It seemed to start with Maria. She is the very blonde, four-year-old girl taken by a Greek police officer from her very dusky, very Romany-in-appearance parents on the grounds that, well, looking like that she simply couldn’t be theirs. This was over 10 days ago.
Last week in Ireland, recent history repeated itself. First, Irish police took a very blonde seven-year-old girl from her Roma family because, like Maria in Greece, she didn’t really look like her swarthier relatives. And then, no sooner had this happened, then the police intervened again. This time they took a two-year-old boy from his Roma family because, you guessed it, he was very blonde, and the rest of his family were considerably darker.
The fact that it is entirely possible for two parents with jet-black hair to produce blonde offspring, providing someone along the congenital line had blonde hair, seemed to have been ignorantly dismissed by the authorities. Instead, outlandish theories, replete in dodgy speculation about Gypsies, proliferated. Child trafficking was mentioned. So was abduction, After all, why else would these blonde children be in the care of people to whom they bore so little resemblance? To add a plume of insinuating smoke to the pyres of rumour and innuendo, it emerged that Maria’s nominal parents had no shortage of fraudulent documentation plus a few other criminal charges hanging over them. For some, that sealed the deal: the tip of a child-stealing iceberg had been glimpsed.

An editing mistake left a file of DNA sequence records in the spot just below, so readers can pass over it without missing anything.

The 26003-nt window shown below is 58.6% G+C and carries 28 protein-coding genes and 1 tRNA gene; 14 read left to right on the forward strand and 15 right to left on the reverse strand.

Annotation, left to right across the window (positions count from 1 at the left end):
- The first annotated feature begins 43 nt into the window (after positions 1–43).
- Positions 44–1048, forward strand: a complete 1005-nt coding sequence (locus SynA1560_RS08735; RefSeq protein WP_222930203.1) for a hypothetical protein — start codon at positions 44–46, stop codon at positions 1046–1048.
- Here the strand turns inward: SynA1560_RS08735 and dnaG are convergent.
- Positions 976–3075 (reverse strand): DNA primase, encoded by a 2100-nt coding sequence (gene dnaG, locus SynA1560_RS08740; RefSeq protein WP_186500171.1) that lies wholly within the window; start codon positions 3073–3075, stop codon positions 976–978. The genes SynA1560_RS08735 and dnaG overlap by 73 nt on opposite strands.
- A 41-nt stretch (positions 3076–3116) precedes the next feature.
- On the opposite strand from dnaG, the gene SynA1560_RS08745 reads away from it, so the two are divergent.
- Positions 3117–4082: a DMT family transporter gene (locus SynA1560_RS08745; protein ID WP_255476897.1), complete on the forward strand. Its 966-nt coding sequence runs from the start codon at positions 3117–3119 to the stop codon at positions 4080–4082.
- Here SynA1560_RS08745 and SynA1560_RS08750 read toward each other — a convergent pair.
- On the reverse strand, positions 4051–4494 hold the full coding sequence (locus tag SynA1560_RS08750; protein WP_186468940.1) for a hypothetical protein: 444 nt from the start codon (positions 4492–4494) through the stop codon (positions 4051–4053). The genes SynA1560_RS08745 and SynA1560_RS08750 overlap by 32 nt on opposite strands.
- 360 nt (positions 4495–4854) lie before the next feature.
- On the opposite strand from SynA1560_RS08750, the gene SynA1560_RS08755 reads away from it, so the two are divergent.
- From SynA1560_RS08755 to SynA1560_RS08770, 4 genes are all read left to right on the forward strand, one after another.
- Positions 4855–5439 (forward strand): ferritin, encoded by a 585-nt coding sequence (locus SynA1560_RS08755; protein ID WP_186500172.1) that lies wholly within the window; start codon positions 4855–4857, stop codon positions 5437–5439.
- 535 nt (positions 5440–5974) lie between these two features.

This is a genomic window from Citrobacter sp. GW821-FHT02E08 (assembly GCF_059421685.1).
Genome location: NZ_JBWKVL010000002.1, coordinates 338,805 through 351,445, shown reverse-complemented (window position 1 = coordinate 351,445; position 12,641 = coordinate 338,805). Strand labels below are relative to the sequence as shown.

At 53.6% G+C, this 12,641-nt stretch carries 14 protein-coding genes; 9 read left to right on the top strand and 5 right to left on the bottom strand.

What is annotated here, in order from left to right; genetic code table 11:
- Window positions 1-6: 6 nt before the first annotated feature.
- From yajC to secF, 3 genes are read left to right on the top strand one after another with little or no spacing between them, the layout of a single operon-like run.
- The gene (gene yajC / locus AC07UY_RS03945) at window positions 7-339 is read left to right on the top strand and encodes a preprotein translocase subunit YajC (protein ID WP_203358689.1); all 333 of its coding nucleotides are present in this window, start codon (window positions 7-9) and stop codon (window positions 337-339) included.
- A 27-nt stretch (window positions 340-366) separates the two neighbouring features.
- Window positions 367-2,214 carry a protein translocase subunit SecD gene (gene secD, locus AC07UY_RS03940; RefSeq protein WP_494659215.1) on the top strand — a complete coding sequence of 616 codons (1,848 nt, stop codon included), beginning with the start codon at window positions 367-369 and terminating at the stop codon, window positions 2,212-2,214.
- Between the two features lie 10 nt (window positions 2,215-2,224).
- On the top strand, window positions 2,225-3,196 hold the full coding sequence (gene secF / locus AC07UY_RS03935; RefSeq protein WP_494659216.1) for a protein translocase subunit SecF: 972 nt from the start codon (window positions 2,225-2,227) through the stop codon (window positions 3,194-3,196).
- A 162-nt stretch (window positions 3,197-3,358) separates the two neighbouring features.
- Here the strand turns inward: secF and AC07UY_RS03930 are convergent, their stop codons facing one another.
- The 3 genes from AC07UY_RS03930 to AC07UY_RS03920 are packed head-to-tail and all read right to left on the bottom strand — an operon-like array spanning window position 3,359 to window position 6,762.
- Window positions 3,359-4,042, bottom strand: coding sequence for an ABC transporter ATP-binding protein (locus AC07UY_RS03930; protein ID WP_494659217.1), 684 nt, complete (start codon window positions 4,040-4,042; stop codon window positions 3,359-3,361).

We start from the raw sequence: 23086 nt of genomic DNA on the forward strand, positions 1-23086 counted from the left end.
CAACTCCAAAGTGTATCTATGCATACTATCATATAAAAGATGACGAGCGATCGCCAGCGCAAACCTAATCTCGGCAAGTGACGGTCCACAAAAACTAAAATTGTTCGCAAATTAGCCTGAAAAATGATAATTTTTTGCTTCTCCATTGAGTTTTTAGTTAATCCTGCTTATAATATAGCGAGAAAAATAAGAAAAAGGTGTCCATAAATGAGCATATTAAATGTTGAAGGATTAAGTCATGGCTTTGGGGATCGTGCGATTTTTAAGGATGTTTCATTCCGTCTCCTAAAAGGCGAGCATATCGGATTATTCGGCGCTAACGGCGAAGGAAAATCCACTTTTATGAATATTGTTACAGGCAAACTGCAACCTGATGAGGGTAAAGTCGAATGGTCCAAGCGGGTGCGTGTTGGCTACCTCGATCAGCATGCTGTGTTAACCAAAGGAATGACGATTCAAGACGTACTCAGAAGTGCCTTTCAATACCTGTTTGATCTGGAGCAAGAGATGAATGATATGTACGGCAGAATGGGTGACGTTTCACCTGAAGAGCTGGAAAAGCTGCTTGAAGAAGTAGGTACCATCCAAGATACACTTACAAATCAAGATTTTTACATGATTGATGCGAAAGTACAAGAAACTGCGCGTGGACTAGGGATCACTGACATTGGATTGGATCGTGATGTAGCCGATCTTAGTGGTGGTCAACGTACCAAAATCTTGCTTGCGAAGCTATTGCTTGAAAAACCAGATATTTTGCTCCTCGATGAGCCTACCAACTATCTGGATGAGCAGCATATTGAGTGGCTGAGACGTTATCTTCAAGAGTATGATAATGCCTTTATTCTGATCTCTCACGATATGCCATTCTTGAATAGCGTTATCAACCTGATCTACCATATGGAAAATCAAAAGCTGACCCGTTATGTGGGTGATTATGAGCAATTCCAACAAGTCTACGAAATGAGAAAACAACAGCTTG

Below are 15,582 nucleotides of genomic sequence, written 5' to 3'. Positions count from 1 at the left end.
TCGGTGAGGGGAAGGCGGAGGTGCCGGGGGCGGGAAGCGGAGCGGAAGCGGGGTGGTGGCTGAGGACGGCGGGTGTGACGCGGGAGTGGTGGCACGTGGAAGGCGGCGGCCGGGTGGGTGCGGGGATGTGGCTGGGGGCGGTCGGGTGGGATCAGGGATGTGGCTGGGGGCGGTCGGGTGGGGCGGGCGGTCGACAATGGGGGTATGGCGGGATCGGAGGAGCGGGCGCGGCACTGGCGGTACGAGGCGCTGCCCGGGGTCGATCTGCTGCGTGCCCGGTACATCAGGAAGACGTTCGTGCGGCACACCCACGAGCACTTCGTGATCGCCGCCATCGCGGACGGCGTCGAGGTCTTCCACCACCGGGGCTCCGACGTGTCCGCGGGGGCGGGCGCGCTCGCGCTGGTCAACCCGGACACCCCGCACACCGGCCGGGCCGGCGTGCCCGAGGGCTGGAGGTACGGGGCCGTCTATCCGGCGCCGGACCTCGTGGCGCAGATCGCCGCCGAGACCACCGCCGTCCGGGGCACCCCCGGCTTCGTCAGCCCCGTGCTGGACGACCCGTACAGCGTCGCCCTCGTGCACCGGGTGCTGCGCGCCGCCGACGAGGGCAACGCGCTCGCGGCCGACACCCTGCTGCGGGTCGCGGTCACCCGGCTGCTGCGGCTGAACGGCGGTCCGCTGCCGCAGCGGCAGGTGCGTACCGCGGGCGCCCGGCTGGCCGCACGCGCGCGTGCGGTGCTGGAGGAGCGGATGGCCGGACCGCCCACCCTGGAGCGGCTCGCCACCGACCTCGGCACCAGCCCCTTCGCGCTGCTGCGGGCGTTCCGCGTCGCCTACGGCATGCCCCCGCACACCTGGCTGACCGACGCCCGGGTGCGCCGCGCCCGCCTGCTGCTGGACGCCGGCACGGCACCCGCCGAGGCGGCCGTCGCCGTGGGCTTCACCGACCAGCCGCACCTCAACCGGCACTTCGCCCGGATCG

Sadly for the conspiratorially minded, the facts soon caught up with the child-trafficking fantasies: DNA tests carried out on the two Irish children - yes, it went that far - revealed that they were in fact living with their biological parents. The police were promptly forced to return the children to their understandably distraught families.
In Greece, matters are little less clear cut. Maria is not biologically related to Christos Salis and Eleftheria Dimopoulou, but neither is it clear that she’s the victim of what Greek police are characterising as a case of child abduction. As it turns out, her biological parents – Sasha and Atanas Ruseva, a Bulgarian couple – claim that they were forced to leave Greece four years ago, and not being able to look after the new-born Maria in addition to their other children, agreed that Salis and Dimopoulou could take care of Maria in their stead. As one commentator pointed out, ‘this is not entirely implausible – informal adoption and foster care is not unusual within the Romany population’.